G-RF's open-campus lunch policy under review

G-RF's open-campus lunch policy under review

GEORGETOWN – School officials are reviewing the open-campus policy at Georgetown-Ridge Farm High School, and may vote next month to keep students on campus during lunchtime.

On Monday, Georgetown-Ridge Farm school board members heard a report from Terri Tate, the assistant principal at the high school, about the campus policies at nearby schools.

Currently, Georgetown-Ridge Farm High School students are allowed to leave school grounds during their 30-minute lunch period. But school officials are asking whether keeping students on campus would reduce the number of students who are tardy or absent from their after-lunch classes.

Tate said she contacted principals at other area high schools and found that most have had closed campuses for five or more years.

Tate said few area schools were in the same situation as Georgetown-Ridge Farm's, which has about 350 students and two fast-food restaurants within a few block of the high school. Oakwood High School, which is located in rural Fithian, and Jamaica High School, in rural Jamaica, are not close to any restaurants.

Other factors, such as student safety, need to be considered as well, Tate said.

"I can't account for students' whereabouts when they leave campus, and I don't like to be in that position," she said.

Some area principals told Tate they experienced an increase in on-campus smoking when campuses were closed. Tate said smoking or possessing tobacco on school grounds would still be prohibited on a closed campus, and that students found smoking or possessing tobacco would receive a five-day suspension on the first offense, a 10-day suspension on the second offense, and would be brought before the school board for any subsequent offenses.

"Students who smoke may want to look into quitting before next year," she said.

Georgetown-Ridge Farm High School Principal Steve Sliva said the cafeteria and its three cooks could accommodate all the students during the two half-hour lunch periods, although he agrees with Tate's recommendation that a fourth cook be hired and that additional lunchroom monitors be used.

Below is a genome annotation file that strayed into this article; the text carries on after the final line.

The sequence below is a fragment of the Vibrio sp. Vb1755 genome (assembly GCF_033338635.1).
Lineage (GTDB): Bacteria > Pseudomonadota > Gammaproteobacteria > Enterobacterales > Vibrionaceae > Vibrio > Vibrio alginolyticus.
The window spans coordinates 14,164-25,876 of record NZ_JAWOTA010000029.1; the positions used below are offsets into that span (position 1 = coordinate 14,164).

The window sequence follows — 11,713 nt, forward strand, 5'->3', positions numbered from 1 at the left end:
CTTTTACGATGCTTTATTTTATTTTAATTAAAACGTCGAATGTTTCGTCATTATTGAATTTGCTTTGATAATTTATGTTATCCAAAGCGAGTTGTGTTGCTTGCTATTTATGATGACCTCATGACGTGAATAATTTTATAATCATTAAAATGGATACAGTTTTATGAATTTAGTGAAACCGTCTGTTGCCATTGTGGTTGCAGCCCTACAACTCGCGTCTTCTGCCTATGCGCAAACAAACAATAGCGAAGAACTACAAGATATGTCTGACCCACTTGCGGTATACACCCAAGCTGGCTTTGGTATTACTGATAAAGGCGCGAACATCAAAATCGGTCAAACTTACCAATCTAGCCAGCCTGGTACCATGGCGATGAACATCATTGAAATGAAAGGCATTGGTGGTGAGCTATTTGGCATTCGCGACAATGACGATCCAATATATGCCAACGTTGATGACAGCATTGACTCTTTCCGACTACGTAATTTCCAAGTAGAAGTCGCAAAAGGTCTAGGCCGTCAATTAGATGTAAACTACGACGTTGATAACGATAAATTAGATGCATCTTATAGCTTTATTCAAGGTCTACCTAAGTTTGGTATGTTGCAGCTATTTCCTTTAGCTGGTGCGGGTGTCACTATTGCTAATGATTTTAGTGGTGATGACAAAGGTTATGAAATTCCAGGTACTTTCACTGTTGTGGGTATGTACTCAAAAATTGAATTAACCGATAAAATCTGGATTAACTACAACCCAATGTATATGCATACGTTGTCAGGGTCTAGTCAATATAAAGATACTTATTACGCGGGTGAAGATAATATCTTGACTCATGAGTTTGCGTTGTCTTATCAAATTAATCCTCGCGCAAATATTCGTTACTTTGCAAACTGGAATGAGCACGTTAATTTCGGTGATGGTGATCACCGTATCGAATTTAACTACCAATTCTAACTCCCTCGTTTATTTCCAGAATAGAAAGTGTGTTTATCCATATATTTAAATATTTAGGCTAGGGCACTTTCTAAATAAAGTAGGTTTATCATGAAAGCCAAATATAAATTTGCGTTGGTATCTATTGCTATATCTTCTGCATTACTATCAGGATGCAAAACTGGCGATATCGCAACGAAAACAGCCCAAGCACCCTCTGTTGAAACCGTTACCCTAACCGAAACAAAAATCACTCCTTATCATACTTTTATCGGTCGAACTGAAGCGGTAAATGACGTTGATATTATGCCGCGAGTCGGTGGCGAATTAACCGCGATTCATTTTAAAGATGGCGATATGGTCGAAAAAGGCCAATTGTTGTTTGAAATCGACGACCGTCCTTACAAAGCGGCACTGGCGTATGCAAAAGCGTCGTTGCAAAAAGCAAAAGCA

Sliva also said he had spoken with the managers of three local restaurants, and that all three were open to the idea of selling food to students at the school, although details would have to be arranged.

"I think this is a good idea," Sliva said. "I hope that it will help attendance and reduce the number of students who are late for their classes."

Board President Jack Morrison asked Tate to contact area principals whose schools have open campuses, such as Paris High School and St. Joseph - Ogden High School, to ask them about their policies.

"I know the problems we are having, and they can't be allowed to continue," Morrison said. "Let's see if there are other ways to address them."

Superintendent Kevin Tate said he wanted the board to consider the issue thoroughly and quickly, and that he hoped to have board members vote on the open-campus policy in February.

Last fall, the board had an open forum in the Georgetown-Ridge Farm High School cafeteria that attracted about 50 students and their parents to discuss the school's student-attendance problems, the open-campus lunchtime policy and the suspension policies.

In other business, the board voted to apply for an $88,000 grant to make the lighting in district buildings brighter and more energy efficient.

Kevin Tate said the total cost of replacing the older ballasts and lights at Ridge Farm Grade School, Mary Miller Junior High School, Georgetown-Ridge Farm High, the concession building-bus garage and the superintendent's office is expected to be about $109,000.

The lighting in Pinecrest Elementary School was replaced a few years ago, Tate said.

The district should know by the end of May whether or not it will receive the Illinois Clean Energy grant, Tate said.

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